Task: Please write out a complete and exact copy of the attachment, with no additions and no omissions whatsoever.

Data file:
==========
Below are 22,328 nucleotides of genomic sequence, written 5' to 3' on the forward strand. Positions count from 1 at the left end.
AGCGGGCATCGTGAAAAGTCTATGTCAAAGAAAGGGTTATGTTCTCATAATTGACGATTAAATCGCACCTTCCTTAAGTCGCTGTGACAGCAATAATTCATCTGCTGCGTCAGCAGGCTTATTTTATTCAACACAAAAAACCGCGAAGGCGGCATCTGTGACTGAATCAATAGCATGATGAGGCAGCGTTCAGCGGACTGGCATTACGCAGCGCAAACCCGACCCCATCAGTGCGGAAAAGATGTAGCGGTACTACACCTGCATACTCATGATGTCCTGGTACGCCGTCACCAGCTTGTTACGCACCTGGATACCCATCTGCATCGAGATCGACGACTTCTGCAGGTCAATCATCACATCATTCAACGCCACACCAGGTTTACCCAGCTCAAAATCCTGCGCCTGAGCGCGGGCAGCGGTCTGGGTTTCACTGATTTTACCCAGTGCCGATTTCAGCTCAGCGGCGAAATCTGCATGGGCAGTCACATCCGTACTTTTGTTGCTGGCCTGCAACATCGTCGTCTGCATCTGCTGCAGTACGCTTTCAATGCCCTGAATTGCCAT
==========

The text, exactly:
Below are 22,328 nucleotides of genomic sequence, written 5' to 3' on the forward strand. Positions count from 1 at the left end.
AGCGGGCATCGTGAAAAGTCTATGTCAAAGAAAGGGTTATGTTCTCATAATTGACGATTAAATCGCACCTTCCTTAAGTCGCTGTGACAGCAATAATTCATCTGCTGCGTCAGCAGGCTTATTTTATTCAACACAAAAAACCGCGAAGGCGGCATCTGTGACTGAATCAATAGCATGATGAGGCAGCGTTCAGCGGACTGGCATTACGCAGCGCAAACCCGACCCCATCAGTGCGGAAAAGATGTAGCGGTACTACACCTGCATACTCATGATGTCCTGGTACGCCGTCACCAGCTTGTTACGCACCTGGATACCCATCTGCATCGAGATCGACGACTTCTGCAGGTCAATCATCACATCATTCAACGCCACACCAGGTTTACCCAGCTCAAAATCCTGCGCCTGAGCGCGGGCAGCGGTCTGGGTTTCACTGATTTTACCCAGTGCCGATTTCAGCTCAGCGGCGAAATCTGCATGGGCAGTCACATCCGTACTTTTGTTGCTGGCCTGCAACATCGTCGTCTGCATCTGCTGCAGTACGCTTTCAATGCCCTGAATTGCCAT